This is the third post, stimulated by the GDC Animators’ Roundtable, on where character animation might be going as we enter the virtual reality phase in gaming.
So what will be the big step forward in player engagement in VR games, if not some variation on shooting non-player controlled enemies? What is going to have the appeal of shoot-or-be-shot warrior game play in an increasingly real virtual space? What might be transformative in a similar way to Doom and the FPS genre? I think one answer is going to involve much higher quality NPC acting.
Or rather, NPCs that not only act believably, but react to us, and interact with us. This is the next frontier in VR. It will require a step up in gaming AI, and definitely a big step up in the quality and complexity, and deftness, of in-game character animation. But emotionally realistic reactions, and real-time interactions, in relation to the game context and player behavior, offers the potential to thrill and engage on a new, deeper level.
In part 2 I suggested that the thrill of shooting and ‘killing’ NPCs in shooter games come from a developmental pleasure we get from playing ‘warrior,’ and not from an innate sadism or sociopathy that some people assume. Because we lack an innate pleasure in violence, realistically killing human-like NPCs will easily be experienced as disturbing in VR. Game designers will need is to make the enemy VR NPCs more stylized, more absurd, more ugly, more alien, more anything as long as they are less human. Which means that the thrill of ‘playing warrior’ will be much the same as it is now in non-VR games. The VR environment might make for some new spins on the genre, but the ‘killing’ mechanic will continue to need to have some degree of abstraction from our emotional sensitivity.
VR is all about presence, and physical immersion. It will be up to character designers and animators and programmers to bring that sense of presence and immersion to the characters the player encounters. What is the low-hanging fruit in that endeavor?
First and foremost, NPCs whose eyes lock onto you as the player when you enter their space. This is overwhelmingly the most important initial human interaction in any culture, and it’s what never happens in current games. There’s a good reason why we always scan the eyes of a person when we encounter them, and why audiences spend the vast majority of their time looking at the eyes of the characters on screen. There is a staggering amount of information we gather from looking at the eyes.
How and when we meet another person’s eyes, and what we do with our eyes, and what they do with their eyes, is the most important bit of social signalling we do. We signal, and are signaled to. Dominance, fear, surprise, lust, happiness, wariness, confusion, contempt, it’s all there. VR headsets that support gaze tracking will allow players to signal the characters within the game when they (the player) are actually looking at them (the NPCs). If those characters respond to the player’s gaze in meaningful ways, with precision, it will be powerful. We’ll believe almost anything about those characters if they seem to actually see us, and respond to us. If those characters also blink appropriately, and change their gaze to follow the player’s change in gaze, and so on, the player will be sold.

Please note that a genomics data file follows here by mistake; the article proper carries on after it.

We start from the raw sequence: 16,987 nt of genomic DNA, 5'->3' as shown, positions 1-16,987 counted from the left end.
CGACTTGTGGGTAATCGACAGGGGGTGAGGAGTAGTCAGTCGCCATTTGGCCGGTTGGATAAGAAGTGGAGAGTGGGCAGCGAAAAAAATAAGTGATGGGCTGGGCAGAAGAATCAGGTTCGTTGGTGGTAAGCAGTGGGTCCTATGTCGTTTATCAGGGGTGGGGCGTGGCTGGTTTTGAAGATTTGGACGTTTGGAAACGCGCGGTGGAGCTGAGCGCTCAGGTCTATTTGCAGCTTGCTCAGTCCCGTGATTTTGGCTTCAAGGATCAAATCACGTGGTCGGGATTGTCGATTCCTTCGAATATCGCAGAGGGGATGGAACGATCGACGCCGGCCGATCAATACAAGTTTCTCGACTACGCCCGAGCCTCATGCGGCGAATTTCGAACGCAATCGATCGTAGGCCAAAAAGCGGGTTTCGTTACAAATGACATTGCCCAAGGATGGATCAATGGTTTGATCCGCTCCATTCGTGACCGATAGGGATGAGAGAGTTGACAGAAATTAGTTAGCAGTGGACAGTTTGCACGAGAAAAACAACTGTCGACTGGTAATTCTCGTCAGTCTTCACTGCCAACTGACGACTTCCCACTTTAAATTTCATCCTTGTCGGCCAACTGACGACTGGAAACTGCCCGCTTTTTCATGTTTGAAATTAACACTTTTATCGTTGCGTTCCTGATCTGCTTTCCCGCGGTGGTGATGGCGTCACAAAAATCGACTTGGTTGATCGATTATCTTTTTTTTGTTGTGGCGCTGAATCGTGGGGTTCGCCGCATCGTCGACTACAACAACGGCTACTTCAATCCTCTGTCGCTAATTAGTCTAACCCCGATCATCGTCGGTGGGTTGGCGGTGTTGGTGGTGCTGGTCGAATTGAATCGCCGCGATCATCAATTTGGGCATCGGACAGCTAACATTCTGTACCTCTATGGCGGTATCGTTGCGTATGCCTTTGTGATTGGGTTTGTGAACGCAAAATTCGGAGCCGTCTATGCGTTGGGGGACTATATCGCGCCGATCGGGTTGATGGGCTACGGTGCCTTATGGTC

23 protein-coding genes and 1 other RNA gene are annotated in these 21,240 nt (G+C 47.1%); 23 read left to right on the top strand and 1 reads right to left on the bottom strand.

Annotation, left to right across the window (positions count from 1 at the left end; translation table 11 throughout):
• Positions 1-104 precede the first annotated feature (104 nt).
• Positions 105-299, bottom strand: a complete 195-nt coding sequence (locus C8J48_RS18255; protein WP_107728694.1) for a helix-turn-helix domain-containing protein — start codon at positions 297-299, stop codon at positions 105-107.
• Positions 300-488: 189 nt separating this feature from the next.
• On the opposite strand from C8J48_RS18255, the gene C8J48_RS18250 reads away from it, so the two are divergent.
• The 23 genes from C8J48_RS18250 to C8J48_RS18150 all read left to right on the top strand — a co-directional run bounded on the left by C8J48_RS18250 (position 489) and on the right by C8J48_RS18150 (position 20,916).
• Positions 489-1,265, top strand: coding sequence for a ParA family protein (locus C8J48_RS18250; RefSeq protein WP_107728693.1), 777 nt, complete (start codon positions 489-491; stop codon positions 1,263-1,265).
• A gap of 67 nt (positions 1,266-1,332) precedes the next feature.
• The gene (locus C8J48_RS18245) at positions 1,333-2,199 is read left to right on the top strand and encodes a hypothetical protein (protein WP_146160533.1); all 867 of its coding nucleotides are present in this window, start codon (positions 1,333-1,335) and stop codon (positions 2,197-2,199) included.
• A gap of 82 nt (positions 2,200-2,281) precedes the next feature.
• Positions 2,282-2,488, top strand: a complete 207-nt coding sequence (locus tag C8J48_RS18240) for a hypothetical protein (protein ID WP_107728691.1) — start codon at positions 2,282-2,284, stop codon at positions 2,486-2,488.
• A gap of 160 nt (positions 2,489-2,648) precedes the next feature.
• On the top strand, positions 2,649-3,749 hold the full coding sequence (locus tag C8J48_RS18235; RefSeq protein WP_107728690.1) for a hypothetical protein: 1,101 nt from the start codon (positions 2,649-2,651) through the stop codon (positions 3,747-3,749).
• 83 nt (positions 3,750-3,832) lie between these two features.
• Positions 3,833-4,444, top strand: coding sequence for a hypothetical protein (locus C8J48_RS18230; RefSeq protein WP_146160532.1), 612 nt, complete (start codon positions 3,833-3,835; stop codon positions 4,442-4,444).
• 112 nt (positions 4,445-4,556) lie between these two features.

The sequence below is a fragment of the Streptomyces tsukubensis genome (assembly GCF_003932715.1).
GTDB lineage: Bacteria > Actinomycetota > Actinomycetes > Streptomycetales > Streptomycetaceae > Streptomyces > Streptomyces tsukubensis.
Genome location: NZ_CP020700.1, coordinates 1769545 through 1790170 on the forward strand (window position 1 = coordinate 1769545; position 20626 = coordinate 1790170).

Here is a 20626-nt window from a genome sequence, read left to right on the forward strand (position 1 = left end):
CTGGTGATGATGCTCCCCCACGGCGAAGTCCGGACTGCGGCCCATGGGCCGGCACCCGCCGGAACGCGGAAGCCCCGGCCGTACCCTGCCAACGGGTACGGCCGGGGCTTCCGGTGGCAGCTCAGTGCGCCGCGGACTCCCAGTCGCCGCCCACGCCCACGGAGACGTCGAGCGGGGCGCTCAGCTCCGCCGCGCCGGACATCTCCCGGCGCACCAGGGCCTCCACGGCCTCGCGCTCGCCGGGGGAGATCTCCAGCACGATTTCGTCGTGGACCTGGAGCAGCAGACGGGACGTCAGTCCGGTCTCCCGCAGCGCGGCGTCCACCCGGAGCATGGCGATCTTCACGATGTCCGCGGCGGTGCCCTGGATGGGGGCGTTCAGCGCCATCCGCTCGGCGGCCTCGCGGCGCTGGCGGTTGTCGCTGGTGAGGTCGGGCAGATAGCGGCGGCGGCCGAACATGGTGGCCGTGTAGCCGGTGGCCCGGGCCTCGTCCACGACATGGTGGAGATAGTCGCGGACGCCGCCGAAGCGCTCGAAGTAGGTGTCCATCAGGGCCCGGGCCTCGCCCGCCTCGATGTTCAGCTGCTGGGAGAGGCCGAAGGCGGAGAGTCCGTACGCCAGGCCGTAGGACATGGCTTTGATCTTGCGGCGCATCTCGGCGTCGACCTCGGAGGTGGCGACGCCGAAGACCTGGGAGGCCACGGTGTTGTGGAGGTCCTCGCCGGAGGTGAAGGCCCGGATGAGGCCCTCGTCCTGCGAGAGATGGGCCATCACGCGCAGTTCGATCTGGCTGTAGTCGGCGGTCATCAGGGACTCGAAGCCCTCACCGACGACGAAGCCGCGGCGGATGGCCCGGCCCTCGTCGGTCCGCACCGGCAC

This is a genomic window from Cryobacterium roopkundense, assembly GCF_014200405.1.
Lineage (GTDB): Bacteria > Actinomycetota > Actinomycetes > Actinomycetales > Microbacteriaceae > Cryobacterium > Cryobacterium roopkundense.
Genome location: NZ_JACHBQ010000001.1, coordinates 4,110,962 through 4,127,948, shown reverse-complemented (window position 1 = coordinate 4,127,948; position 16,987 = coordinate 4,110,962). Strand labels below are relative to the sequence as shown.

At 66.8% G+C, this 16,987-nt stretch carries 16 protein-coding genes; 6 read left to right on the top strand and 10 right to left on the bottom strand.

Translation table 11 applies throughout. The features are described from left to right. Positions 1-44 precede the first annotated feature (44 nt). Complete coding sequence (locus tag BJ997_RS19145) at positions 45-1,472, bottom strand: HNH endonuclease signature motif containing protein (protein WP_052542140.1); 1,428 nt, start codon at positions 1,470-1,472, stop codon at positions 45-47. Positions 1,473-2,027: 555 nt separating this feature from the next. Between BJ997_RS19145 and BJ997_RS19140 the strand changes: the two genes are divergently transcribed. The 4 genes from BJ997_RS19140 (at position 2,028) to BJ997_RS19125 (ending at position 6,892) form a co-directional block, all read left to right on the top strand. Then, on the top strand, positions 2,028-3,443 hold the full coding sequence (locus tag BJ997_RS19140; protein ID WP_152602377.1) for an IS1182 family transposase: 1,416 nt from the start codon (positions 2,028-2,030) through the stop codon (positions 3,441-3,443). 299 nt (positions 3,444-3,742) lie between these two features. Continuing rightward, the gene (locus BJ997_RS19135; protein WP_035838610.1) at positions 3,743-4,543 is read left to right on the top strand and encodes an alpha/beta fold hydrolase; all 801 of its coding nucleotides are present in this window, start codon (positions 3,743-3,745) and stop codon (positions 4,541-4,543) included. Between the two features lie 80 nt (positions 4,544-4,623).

Consider Alyx Vance, from Valve’s Half Life 2. She was introduced in 2004, and I think it’s safe to say she’s one of the most effective, and affecting, NPCs ever. Twelve years later, we have more detailed performances from NPCs in newer games, with higher resolution texturing, modeling, and lighting, but I don’t think they’re significantly more engaging. They, like Alyx, are limited especially by their eyes. Or rather, by what their eyes don’t do. The illusion of interaction is wrecked when the character isn’t quite looking at us, when they don’t blink and make appropriate eye darts, when they never scan our faces.
Add in believable and context-appropriate NPC body language changes, in response to the player’s actions, and the effect should be powerfully convincing. That won’t be easy, but it’s not Manhattan Project hard, either. Right now even the best human NPCs tend to fall into the uncanny valley, and it’s their dead eyes and vague behaviors that are the major causes. If we get the eye behavior right, and the basics of body language, these characters will engage players like no NPCs have ever done. This will open up options for game play mechanics and gaming complexity that will take years of exploration.